I could not believe the size of this fish! It hadn't put up a huge fight, though it felt heavy, I was amazed to see the length and the beauty of this beast. It was surely the biggest I have ever pulled from this small creek! The bold bronze colors, the brilliant speckled red and black spots along the flank, the long toothy jaw of this brown trout is the type of fish I dream about catching when I go to sleep at night. And here he was, right in front of me flopping around, smooth to the touch.... and real! I had finally been given a gift from this creek for all the hours I have spent pursuing a big one... the perseverance had finally paid off. I measured the fish with my net's built in measuring system, and the beast lengthened out at 19 inches. By no means a record fish, but for me, a fish to remember, and a fish worthy of being dubbed an achievement and redemption. Everything in the world stopped at that precise moment, the chaos of the world around me ceased to exist. It was only me and that fish, the creek, the darkness and my surroundings, nothing else. I will be forever grateful to this fish, for he gave me something I will always cherish, something I cannot describe in words, but only in the emotions I was feeling at that exact moment. He will live on in my Soul forever!

For the first time in a long time, I left that creek feeling triumphant. I reflected upon the night walking the trail back in darkness. Everything for once had gone the way any seasoned angler would salivate for. The perfect evening September weather, not a breath of breeze in the air, the beauty of a nice fish after the first cast, no tangles, no snags, no lost flies and a fish of any boys dreams, gripped and released to live another day. And to top it off, a streaking shooting star in the vast blackened sky caught my eye as I appeared out of the brush and to my car. The perfect way to end a perfect night, and a night to remember for a lifetime to come. I made a wish upon that star that night, and when that wish comes true, I am sure it will make for another great adventurous fishing story, so until then... may YOUR best wishes come true!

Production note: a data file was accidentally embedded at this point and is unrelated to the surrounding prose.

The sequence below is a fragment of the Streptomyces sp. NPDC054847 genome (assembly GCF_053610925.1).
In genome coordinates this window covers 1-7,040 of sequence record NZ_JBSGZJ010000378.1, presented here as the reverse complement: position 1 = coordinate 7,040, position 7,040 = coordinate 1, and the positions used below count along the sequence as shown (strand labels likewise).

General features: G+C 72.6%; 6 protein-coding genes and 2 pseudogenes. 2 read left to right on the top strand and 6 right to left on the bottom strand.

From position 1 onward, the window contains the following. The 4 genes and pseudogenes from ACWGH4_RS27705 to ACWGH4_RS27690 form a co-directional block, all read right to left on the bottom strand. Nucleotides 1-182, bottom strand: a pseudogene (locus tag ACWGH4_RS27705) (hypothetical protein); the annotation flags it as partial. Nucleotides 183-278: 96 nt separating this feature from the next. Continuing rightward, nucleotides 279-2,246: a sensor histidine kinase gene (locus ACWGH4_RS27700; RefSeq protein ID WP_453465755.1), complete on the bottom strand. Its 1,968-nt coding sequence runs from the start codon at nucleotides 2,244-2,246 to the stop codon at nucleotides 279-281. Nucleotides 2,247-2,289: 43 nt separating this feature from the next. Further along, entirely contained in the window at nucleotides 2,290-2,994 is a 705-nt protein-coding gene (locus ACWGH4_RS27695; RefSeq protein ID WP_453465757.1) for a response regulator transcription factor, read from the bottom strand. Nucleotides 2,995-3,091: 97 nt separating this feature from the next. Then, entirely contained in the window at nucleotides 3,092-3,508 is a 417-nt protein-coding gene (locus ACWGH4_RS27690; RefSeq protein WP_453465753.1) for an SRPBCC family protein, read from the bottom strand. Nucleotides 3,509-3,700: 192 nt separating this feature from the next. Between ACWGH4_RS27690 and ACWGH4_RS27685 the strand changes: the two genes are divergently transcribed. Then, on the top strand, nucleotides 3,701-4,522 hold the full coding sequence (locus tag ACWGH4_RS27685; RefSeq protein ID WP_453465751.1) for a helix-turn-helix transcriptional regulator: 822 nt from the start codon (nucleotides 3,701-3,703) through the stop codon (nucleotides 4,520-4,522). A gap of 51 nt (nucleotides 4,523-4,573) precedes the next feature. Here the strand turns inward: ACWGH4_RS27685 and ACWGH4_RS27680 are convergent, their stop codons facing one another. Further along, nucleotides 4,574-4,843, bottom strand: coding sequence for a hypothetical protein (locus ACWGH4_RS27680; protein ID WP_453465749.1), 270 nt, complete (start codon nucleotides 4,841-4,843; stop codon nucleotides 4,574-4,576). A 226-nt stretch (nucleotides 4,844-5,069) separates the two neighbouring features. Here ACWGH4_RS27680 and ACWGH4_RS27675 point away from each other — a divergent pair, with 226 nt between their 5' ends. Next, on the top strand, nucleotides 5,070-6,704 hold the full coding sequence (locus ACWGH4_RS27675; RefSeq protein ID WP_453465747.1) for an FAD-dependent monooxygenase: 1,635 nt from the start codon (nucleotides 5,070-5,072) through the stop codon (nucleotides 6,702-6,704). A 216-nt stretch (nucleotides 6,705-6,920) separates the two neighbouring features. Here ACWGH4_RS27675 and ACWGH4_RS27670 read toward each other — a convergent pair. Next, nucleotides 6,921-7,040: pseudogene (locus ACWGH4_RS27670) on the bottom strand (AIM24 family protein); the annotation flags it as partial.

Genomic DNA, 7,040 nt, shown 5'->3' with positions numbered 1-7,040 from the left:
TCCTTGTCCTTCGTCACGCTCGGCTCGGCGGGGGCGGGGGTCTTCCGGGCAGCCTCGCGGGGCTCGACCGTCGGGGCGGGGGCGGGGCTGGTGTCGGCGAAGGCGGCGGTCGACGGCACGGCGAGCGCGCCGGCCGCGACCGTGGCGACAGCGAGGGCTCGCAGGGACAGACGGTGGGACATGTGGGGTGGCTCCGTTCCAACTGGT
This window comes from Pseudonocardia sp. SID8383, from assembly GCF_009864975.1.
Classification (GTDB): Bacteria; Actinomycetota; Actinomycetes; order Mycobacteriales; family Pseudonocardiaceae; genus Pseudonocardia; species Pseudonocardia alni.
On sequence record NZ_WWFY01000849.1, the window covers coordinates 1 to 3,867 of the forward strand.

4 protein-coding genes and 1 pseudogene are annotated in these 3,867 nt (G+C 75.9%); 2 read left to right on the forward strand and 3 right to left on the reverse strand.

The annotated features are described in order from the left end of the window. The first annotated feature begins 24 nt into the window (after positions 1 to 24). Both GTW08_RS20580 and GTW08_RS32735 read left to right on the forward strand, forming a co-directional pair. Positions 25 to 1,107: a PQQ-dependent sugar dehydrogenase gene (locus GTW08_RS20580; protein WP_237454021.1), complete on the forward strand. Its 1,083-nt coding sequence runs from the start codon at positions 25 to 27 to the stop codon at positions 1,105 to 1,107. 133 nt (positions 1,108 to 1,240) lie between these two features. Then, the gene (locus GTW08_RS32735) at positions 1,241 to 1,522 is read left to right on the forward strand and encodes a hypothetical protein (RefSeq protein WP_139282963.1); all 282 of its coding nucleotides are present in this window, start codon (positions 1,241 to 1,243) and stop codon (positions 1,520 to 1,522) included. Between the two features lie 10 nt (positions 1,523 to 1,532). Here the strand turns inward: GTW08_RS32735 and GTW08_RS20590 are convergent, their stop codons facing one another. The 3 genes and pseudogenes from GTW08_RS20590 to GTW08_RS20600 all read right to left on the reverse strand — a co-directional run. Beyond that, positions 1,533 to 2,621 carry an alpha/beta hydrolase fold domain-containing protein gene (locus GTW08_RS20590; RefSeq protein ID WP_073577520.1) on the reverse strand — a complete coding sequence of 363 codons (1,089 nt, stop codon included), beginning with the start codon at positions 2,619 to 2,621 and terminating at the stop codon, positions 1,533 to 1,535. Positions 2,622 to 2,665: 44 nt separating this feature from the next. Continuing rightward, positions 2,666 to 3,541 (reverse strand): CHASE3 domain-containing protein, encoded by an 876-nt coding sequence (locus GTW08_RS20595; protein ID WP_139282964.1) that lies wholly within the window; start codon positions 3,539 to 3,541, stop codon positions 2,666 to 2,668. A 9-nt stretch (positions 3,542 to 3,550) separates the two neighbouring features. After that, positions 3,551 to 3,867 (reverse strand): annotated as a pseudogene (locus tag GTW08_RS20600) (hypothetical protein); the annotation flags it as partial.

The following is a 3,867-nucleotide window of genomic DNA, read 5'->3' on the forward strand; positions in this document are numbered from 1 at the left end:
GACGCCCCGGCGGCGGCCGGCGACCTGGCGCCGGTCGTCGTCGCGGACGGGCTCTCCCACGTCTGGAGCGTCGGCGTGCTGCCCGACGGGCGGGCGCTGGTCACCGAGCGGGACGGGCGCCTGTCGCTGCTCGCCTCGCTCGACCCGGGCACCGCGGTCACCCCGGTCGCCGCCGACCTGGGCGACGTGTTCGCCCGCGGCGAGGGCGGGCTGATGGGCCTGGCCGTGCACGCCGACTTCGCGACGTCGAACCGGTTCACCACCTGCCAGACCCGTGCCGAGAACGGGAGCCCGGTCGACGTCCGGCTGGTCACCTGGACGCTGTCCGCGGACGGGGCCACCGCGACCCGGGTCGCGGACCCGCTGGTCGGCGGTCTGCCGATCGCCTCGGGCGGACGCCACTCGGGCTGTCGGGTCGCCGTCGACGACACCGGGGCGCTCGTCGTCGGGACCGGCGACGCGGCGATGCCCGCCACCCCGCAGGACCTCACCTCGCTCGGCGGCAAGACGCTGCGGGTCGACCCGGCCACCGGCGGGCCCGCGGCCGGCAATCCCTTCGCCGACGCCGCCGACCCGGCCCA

Tuesday, September 22, 2009

Labor Day Weekend in the Bozeman Area Fishing Red and Blue Ribbon Waters

As the Labor Day weekend neared, I decided what would be a better way to spend the holiday than to travel to some excellent blue ribbon fishing waters near the Bozeman area, and fish with my cousin Jacob. I packed the car up with a few things, all my gear and hit the road for a weekend of relaxation and visions of catching some big fish.

Our first outing was to a spot where less than a week before, Jake had battled and landed a brute, the biggest of this year for him, a large beautiful, bronze brown estimated to be about 21 inches. The story and the pictures were enough to weaken my knees at the thought of maybe having a chance to hook into one these guys. Excitement and fear mixed together is a crazy combo, I long for the moment, yet fear I will screw up and lose what could be a fish of the year or lifetime. This spot is relatively under-fished, not thought of as a spot to fish below the blue-ribbon section; this is merely red-ribbon territory that is said to hold larger fish than the average 12-15 in. ranging sometimes up to 20 inches, yet in smaller numbers than the upper sections. As long as the chance of catching a brute was possible, I was willing to sacrifice quantity in exchange for this possibility alone.

It was about 3:00 in the afternoon on Saturday as we loaded our rods and a cooler into the truck and got on the interstate to fish our asses off. We were ready to hit it hard and long, whatever it took to catch the big ones. We waded out into the waist high water to cast back into the banks where the current steadily swept along at a medium pace. It was still early with the sun high in the West; I decided to cast a hopper/dropper set up. After working a couple hundred yards of bank, my first hook-up came around a small run off an outside bend. The fish fought hard and I immediately knew this was not an average size fish. As the fish drew near, I could see the fat side of the rainbow and was excited to see the girth I was not used to seeing. Meanwhile, Jacob had run from downstream to capture the action on the camera as I reeled in the trout to the opposite bank.

This fish had been caught or struggled out of being landed before as it had a massive battle scar on his right flank. The fish was heavy, yet only taped out at a healthy 16 inches. I was pleased as it was the first fish all summer that had been duped by a hopper floating along the surface.

It wasn’t 10 minutes later that Jake had one on a streamer upstream less than 100 yards from where I had landed mine. I ran up to view the battle as he was able to land the nice 15 inch rainbow near the bank.

It was nice to see some heavier fish than the skinny creek trout I have been used to seeing for most of the summer.

We worked a few more stretches as the day began to dwindle away. Still no monsters, but we were not about to quit. Jake ended up having a couple more hook-ups, only to have them shake loose quickly. As 7:30 rolled around we headed back to the original run where the 21 inch brown had once lurked only a week before. A few casts in, a 15 inch rainbow snatched my Sculpzilla streamer after two strips and a few feet from the bank.